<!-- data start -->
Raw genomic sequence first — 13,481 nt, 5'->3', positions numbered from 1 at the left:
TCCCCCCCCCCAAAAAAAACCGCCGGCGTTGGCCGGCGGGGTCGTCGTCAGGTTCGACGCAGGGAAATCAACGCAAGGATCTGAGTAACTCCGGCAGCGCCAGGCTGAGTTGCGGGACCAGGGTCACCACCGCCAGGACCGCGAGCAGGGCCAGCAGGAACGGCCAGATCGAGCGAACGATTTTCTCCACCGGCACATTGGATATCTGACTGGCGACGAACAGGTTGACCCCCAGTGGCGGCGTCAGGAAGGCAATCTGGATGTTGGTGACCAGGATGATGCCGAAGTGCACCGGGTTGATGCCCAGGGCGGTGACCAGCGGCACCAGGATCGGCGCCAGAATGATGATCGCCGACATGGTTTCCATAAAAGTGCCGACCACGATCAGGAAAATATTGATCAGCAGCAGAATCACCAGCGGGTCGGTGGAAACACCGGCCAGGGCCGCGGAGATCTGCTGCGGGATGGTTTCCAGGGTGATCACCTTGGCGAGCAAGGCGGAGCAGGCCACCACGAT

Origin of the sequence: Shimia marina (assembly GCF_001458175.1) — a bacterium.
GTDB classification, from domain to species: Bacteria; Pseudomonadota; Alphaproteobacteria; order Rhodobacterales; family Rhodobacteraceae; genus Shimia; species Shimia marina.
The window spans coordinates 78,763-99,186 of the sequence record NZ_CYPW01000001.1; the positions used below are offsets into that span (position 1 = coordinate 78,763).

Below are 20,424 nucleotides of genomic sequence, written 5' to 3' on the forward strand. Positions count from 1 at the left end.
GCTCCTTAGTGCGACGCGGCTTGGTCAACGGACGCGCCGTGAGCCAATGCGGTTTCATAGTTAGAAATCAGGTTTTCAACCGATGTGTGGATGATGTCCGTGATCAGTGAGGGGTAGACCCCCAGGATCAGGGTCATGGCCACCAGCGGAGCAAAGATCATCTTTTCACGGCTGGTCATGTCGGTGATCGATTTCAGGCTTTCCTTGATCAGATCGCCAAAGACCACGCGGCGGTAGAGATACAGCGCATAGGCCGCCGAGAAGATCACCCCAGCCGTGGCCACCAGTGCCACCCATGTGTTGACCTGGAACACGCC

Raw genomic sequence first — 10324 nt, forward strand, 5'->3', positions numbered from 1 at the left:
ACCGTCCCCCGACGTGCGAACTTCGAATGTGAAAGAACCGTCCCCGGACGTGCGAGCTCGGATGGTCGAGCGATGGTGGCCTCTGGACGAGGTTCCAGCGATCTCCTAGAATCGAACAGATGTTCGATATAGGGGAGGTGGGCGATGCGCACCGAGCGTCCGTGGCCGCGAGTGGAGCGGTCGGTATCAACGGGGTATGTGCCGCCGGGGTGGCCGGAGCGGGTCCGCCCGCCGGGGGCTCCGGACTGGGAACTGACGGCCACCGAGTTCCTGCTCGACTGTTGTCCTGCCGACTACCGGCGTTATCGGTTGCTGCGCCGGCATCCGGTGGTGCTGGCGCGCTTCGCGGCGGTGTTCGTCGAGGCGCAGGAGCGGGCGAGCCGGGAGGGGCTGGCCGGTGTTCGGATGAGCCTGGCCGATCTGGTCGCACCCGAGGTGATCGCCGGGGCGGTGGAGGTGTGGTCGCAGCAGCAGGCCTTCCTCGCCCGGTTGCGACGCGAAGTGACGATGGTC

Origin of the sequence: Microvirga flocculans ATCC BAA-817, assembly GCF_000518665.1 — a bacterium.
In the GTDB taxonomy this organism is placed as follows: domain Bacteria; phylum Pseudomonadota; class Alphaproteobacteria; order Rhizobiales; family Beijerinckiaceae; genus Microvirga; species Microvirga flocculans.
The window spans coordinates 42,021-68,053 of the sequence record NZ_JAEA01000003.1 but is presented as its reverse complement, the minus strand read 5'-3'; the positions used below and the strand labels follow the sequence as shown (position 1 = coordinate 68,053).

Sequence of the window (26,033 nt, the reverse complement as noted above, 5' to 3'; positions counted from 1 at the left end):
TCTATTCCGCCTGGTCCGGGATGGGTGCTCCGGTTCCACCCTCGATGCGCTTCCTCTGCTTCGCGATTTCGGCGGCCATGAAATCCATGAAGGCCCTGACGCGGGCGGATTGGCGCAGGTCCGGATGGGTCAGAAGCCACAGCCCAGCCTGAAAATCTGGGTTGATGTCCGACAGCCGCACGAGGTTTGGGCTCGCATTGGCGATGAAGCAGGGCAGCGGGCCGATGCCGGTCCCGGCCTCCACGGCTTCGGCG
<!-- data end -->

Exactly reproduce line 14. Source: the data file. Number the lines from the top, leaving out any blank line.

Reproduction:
TCTATTCCGCCTGGTCCGGGATGGGTGCTCCGGTTCCACCCTCGATGCGCTTCCTCTGCTTCGCGATTTCGGCGGCCATGAAATCCATGAAGGCCCTGACGCGGGCGGATTGGCGCAGGTCCGGATGGGTCAGAAGCCACAGCCCAGCCTGAAAATCTGGGTTGATGTCCGACAGCCGCACGAGGTTTGGGCTCGCATTGGCGATGAAGCAGGGCAGCGGGCCGATGCCGGTCCCGGCCTCCACGGCTTCGGCG